I’ve been sick for more than a week now since coming back from my trip, so I’ve living off soups, teas, and whatever Kevin has so kindly prepared for me. The lack of variety in my diet has made me long for something other than hot flavoured water, something with texture and crunch! As Kevin and I were both decaying on the couch Saturday (he’s sick too, but seemed to have recovered quicker than me), he mentioned wanting to dip some crusty bread into truffle oil and balsamic vinegar. Mmm – yum! Since I’ve been wanting to make Ken Forkish’s Overnight Whole Wheat Bread recipe for a while now his comment was all that I needed to get me out of my couch slump.
I don’t know about you guys but I am so stoked to finally own a cast iron dutch oven! For years I’ve always wanted one because it’s versatile, durable, built to last and simply amazing. With a dutch oven, your meal options are endless. You can roast, braise, boil, stew, fry and even bake!
For the amount of times I said “gawwddhhh I wish I had a dutch oven so I could make [enter dish]”, I’m actually amazed Kevin didn’t completely tune me out because I must have sounded like a broken record to him for years. I guess it finally stuck in his head, because last week he surprised me with a dutch oven for my birthday. I was completely shocked! Best present ever!!! This dutch oven is officially my new obsession. Sorry Kevin.
Oh babyyy~ You know, I’m not usually one to toot my own horn, but god damn these pancakes are
good divine! I have been making pancakes so much lately on the weekends and experimenting a lot, that I now know what creates a really moist pancake… and that is the addition of sour cream. Sour cream is so amazing and versatile, I love adding it to batters where I want to have just a little bit extra moisture without having to add extra fat. Sour cream is also one of my secret ingredients in my ultra soft scrambled eggs. Shh! Keep that a secret!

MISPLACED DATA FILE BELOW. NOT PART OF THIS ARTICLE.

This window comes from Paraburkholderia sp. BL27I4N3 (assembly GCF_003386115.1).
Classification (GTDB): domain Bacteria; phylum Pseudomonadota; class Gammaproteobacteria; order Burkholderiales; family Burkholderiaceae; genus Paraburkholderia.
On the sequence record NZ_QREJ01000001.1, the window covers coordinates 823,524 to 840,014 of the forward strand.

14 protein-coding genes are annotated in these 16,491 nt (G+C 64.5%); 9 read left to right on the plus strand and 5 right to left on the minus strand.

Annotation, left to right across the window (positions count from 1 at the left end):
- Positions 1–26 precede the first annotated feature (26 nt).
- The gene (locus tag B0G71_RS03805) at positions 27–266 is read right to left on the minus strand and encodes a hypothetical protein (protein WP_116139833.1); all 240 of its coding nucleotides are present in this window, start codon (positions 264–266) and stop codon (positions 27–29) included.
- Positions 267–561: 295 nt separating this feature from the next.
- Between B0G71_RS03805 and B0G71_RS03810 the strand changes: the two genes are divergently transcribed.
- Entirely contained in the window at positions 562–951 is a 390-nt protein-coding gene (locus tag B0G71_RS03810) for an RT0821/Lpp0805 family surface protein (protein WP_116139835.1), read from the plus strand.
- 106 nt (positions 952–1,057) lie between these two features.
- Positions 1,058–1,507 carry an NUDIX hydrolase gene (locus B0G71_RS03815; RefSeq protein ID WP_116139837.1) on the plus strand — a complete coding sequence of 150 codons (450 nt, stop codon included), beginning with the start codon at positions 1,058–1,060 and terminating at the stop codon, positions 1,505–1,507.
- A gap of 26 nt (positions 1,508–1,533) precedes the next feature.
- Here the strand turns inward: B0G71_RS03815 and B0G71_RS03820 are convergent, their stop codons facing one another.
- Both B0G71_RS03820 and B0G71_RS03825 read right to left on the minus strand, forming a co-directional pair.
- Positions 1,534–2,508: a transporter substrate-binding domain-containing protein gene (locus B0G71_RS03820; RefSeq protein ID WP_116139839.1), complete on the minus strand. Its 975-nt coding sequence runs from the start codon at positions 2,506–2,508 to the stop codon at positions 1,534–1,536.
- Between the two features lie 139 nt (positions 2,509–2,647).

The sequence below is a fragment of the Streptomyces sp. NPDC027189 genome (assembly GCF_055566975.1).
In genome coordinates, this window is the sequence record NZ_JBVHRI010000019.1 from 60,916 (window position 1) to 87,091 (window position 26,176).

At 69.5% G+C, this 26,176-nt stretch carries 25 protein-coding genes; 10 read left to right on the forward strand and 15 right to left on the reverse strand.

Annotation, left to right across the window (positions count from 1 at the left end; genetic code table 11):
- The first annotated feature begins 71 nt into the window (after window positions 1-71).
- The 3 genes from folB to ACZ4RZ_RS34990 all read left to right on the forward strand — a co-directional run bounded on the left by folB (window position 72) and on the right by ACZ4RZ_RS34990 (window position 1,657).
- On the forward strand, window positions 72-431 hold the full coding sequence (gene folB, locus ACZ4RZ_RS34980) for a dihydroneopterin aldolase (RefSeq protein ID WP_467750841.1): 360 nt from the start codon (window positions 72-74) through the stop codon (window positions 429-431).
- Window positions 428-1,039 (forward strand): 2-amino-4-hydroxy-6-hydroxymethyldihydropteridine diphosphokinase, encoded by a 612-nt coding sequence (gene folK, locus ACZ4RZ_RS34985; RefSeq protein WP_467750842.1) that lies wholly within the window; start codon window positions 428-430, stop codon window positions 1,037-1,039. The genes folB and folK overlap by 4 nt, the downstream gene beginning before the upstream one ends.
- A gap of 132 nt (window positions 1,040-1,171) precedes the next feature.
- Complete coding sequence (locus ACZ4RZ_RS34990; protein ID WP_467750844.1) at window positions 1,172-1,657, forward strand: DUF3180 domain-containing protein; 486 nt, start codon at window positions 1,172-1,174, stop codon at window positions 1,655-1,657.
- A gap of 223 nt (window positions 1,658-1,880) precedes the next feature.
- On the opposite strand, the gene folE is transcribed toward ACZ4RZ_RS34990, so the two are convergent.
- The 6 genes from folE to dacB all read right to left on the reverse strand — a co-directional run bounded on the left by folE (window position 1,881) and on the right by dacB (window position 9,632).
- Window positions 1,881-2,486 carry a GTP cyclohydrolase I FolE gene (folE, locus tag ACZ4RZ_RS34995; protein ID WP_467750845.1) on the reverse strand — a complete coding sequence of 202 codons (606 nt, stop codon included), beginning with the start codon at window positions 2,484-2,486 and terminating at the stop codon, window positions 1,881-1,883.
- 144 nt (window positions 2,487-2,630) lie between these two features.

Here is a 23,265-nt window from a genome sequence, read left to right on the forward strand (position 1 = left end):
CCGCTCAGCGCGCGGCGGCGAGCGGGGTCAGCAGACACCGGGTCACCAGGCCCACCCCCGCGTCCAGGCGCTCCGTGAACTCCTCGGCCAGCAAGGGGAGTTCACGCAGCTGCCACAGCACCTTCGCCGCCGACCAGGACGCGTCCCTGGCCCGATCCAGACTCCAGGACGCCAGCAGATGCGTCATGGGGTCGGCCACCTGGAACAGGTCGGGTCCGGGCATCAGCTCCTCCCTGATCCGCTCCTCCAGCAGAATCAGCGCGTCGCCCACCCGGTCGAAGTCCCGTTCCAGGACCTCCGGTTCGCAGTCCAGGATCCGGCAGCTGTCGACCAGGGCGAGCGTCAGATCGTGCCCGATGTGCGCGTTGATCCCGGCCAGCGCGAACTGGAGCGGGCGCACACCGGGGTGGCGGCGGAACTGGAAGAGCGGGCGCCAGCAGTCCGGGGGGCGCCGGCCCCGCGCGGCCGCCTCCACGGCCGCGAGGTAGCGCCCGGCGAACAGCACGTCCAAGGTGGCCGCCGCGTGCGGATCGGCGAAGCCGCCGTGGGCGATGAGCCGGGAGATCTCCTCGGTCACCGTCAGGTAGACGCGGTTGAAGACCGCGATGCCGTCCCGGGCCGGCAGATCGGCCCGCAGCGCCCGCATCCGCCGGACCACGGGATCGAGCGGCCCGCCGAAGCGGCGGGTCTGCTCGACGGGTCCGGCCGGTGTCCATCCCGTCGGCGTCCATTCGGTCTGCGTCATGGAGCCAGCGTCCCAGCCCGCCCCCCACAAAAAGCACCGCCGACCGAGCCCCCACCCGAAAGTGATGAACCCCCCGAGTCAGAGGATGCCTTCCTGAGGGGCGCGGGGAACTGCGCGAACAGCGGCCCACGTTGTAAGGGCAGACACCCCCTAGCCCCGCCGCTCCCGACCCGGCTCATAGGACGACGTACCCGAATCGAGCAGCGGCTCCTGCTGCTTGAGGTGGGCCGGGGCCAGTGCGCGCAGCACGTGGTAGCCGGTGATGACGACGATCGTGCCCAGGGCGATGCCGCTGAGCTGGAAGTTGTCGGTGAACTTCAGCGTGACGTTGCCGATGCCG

I can’t say that I’ve had a long history with Sticky Toffee Pudding as I have had with my Nan’s Christmas Plum Pudding. My secret love affair with the pudding started only a month ago when I had my first taste of this heavenly gift. I couldn’t believe how moist and yet light as air the pudding was. The pudding was surrounded with a pool of salted caramel sauce and sprinkled with flakes of salt. Each mouthful of pudding had a delectably sweet and salty note. Everything was so harmonious, I just had to recreate this.
I think I have finally figured out how to make the fluffiest and custardiest (is that even a word?) pancake ever! E.V.E.R.! I wasn’t really planning on making this into a recipe because I knew I would probably have to try it a couple of time before getting the amounts just right. Especially since this was my first time making this kind of pancake. But it came out perfect so I had to share it. This left me backtracking to make sure I captured the right amounts of each ingredient and how many pancakes it actually made. Silly me, I forgot to count how many little damn pancakes this recipe made, but I’m pretty sure it was 9, 6 inch pancakes. But anyways, this all happened because I had some leftover ricotta in the fridge from when I had made egg yolk raviolo (yum) and was trying to figure out what I wanted to do with it. Then the weekend hit and Kevin mentioned pancakes, and it all just somehow fell together.